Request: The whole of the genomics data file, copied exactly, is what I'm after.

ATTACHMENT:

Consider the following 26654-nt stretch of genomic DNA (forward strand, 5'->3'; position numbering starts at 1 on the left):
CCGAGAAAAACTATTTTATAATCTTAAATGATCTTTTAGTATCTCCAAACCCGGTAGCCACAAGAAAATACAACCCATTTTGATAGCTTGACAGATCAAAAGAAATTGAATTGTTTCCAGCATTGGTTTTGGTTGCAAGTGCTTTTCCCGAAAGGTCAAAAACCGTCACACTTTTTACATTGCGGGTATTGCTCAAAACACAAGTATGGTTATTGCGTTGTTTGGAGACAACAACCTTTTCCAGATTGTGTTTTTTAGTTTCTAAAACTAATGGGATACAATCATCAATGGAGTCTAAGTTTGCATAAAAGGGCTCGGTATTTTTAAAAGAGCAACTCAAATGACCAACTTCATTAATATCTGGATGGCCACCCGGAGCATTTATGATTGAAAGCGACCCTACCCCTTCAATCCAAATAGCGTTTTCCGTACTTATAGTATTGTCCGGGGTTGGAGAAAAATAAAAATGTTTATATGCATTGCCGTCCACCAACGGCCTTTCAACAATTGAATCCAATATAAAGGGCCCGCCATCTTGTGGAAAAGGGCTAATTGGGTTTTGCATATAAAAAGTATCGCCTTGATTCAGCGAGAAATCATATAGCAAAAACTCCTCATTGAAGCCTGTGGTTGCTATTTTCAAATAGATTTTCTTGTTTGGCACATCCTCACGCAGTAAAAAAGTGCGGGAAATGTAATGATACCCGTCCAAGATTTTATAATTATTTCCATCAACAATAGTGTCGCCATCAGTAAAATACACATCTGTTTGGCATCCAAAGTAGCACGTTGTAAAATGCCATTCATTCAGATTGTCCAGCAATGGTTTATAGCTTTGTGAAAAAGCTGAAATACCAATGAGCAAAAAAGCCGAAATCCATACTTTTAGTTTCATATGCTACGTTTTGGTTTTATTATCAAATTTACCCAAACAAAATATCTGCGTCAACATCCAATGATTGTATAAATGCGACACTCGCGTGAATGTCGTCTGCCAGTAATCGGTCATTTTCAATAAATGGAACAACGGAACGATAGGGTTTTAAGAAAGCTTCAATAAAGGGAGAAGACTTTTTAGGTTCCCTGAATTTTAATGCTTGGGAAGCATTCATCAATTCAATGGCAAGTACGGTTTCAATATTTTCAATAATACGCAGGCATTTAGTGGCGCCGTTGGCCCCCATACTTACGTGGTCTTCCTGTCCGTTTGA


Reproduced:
Consider the following 26654-nt stretch of genomic DNA (forward strand, 5'->3'; position numbering starts at 1 on the left):
CCGAGAAAAACTATTTTATAATCTTAAATGATCTTTTAGTATCTCCAAACCCGGTAGCCACAAGAAAATACAACCCATTTTGATAGCTTGACAGATCAAAAGAAATTGAATTGTTTCCAGCATTGGTTTTGGTTGCAAGTGCTTTTCCCGAAAGGTCAAAAACCGTCACACTTTTTACATTGCGGGTATTGCTCAAAACACAAGTATGGTTATTGCGTTGTTTGGAGACAACAACCTTTTCCAGATTGTGTTTTTTAGTTTCTAAAACTAATGGGATACAATCATCAATGGAGTCTAAGTTTGCATAAAAGGGCTCGGTATTTTTAAAAGAGCAACTCAAATGACCAACTTCATTAATATCTGGATGGCCACCCGGAGCATTTATGATTGAAAGCGACCCTACCCCTTCAATCCAAATAGCGTTTTCCGTACTTATAGTATTGTCCGGGGTTGGAGAAAAATAAAAATGTTTATATGCATTGCCGTCCACCAACGGCCTTTCAACAATTGAATCCAATATAAAGGGCCCGCCATCTTGTGGAAAAGGGCTAATTGGGTTTTGCATATAAAAAGTATCGCCTTGATTCAGCGAGAAATCATATAGCAAAAACTCCTCATTGAAGCCTGTGGTTGCTATTTTCAAATAGATTTTCTTGTTTGGCACATCCTCACGCAGTAAAAAAGTGCGGGAAATGTAATGATACCCGTCCAAGATTTTATAATTATTTCCATCAACAATAGTGTCGCCATCAGTAAAATACACATCTGTTTGGCATCCAAAGTAGCACGTTGTAAAATGCCATTCATTCAGATTGTCCAGCAATGGTTTATAGCTTTGTGAAAAAGCTGAAATACCAATGAGCAAAAAAGCCGAAATCCATACTTTTAGTTTCATATGCTACGTTTTGGTTTTATTATCAAATTTACCCAAACAAAATATCTGCGTCAACATCCAATGATTGTATAAATGCGACACTCGCGTGAATGTCGTCTGCCAGTAATCGGTCATTTTCAATAAATGGAACAACGGAACGATAGGGTTTTAAGAAAGCTTCAATAAAGGGAGAAGACTTTTTAGGTTCCCTGAATTTTAATGCTTGGGAAGCATTCATCAATTCAATGGCAAGTACGGTTTCAATATTTTCAATAATACGCAGGCATTTAGTGGCGCCGTTGGCCCCCATACTTACGTGGTCTTCCTGTCCGTTTGA